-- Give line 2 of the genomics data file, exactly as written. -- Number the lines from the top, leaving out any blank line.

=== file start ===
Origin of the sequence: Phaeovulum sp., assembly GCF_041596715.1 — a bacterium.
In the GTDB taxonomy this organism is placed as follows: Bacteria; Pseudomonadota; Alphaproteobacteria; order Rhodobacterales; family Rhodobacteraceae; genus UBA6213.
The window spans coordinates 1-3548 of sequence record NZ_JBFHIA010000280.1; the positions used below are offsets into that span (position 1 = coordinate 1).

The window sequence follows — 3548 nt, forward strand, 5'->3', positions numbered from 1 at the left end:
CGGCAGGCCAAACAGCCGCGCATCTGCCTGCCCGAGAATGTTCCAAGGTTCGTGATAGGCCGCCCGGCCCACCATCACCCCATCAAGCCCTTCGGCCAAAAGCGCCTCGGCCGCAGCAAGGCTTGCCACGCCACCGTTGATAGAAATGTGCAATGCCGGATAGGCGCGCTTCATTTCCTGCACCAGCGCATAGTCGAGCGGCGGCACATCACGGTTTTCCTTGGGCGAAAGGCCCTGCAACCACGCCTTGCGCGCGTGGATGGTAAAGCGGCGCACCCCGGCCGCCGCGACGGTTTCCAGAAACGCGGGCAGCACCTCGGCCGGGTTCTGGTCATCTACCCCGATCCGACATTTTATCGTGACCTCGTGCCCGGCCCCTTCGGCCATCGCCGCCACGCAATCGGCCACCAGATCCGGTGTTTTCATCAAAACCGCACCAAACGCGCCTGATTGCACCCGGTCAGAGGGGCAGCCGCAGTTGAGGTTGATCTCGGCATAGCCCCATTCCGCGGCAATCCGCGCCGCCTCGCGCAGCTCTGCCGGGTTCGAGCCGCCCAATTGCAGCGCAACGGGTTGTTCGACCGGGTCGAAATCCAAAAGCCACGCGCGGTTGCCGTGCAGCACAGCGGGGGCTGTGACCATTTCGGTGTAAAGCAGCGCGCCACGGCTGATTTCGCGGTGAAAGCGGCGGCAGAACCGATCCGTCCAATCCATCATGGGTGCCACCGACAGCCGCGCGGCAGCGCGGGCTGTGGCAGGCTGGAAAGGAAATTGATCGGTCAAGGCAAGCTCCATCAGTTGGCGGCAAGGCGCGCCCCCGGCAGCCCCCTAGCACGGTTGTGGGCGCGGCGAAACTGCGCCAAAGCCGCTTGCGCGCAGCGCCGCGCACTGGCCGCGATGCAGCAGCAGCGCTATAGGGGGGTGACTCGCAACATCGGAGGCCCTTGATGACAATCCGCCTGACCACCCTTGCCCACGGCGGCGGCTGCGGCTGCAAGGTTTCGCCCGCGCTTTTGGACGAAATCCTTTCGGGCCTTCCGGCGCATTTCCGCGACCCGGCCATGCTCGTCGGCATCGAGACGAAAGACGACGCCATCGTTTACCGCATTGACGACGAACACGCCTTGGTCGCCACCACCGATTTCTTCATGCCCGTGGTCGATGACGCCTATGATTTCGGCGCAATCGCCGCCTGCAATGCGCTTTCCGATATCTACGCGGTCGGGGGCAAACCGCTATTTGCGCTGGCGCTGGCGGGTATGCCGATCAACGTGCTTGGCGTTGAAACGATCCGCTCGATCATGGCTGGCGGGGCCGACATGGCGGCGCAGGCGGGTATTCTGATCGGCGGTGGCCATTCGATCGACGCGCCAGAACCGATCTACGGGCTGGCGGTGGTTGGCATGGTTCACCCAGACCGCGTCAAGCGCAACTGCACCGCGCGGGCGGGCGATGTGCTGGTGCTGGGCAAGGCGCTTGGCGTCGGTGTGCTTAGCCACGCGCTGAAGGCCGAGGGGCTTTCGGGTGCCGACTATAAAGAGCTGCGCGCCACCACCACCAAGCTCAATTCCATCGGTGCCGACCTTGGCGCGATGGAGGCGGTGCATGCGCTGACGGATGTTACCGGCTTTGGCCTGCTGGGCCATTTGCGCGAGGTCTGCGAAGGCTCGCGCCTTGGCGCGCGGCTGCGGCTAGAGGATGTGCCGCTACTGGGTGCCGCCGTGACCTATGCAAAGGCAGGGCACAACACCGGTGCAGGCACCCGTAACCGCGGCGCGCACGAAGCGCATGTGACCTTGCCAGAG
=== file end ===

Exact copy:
In the GTDB taxonomy this organism is placed as follows: Bacteria; Pseudomonadota; Alphaproteobacteria; order Rhodobacterales; family Rhodobacteraceae; genus UBA6213.